Analysts and investors, however, remain focused on CWB’s oil exposure—especially after the sizable writedown in its loan book earlier this year, which marks the bank’s highest ever loan loss, according to Darko Mihelic, an RBC Capital Markets analyst. “We did not come away from the conference call confident that it could not happen again in the oil and gas portfolio,” he wrote in a research note to investors.

The recent fires in Fort McMurray, Alta., and associated production shutdowns—force majeure–type scenarios, as Movahedi calls them—add another layer of uncertainty. “For a bank like CWB, where sentiment has been fairly directly correlated to oil prices, if someone wanted to remain bearish on it, one of the excuses will be that Alberta is actually now going to go into a recession, if it hadn’t already,” Movahedi says. Indeed, the analysts who follow CWB rate the stock as a Hold, a Market Perform or a Sell. No one is expecting CWB to outperform the market at a time of depressed oil prices.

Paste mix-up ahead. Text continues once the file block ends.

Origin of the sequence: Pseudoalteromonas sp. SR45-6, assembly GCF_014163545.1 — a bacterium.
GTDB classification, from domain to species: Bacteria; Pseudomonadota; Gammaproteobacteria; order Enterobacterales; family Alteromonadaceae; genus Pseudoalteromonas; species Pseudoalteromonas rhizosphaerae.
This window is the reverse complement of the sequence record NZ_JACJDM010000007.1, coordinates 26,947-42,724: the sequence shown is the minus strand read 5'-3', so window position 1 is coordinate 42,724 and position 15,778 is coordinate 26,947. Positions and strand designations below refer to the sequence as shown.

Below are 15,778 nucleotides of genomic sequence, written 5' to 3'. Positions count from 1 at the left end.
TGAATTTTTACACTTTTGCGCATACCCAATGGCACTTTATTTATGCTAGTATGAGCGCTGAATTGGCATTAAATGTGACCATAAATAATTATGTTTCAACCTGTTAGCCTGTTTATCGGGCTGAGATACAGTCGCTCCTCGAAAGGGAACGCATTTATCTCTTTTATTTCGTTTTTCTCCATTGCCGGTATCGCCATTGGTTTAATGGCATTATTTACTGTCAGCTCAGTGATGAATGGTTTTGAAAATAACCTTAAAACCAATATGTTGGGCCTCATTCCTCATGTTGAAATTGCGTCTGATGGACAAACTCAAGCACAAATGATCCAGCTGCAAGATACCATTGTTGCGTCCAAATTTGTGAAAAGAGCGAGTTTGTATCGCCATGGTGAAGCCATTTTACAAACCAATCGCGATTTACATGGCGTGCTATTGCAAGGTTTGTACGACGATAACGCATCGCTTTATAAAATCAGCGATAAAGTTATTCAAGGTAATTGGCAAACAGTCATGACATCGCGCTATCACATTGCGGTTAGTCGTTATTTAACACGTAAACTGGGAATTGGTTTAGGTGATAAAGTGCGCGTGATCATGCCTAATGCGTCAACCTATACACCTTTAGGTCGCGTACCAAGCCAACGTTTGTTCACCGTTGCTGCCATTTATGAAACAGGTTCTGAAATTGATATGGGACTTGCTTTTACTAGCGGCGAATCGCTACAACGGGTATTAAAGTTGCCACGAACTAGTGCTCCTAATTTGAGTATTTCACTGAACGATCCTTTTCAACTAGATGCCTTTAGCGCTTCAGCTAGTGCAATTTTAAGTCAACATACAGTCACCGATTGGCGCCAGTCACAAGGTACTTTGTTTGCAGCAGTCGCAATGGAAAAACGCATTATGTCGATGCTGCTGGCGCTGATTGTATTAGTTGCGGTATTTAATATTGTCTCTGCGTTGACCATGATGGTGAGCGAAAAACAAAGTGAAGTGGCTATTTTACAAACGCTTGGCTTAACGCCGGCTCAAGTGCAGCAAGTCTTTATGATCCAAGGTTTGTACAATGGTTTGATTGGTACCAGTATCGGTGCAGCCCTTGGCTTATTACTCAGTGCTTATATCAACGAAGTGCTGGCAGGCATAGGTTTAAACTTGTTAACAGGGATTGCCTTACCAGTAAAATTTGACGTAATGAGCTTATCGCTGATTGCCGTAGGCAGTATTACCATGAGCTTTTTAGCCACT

There is no doubt that the short and even medium term will be difficult for Canadian Western Bank. While analysts look favourably on CWB’s efforts to diversify geographically, the company will still be providing loans in a low-interest-rate environment, no matter where it operates. The one thing that would certainly give the stock a boost is a sustained uptick in oil prices. “The challenge we have is, there is no great crystal ball on where the price of oil is going to be,” Fowler said during the company’s most recent earnings call. “It is a big variable. It certainly seems to have a little bit more of legs underneath it than it had earlier in the year, but we maintain a very cautious view, and we will be very diligent in how we manage these accounts.” Without that crystal ball, investors will just have to trust in CWB’s disciplined approach to decision-making and its conservative record of loan growth—and hope for oil to rebound.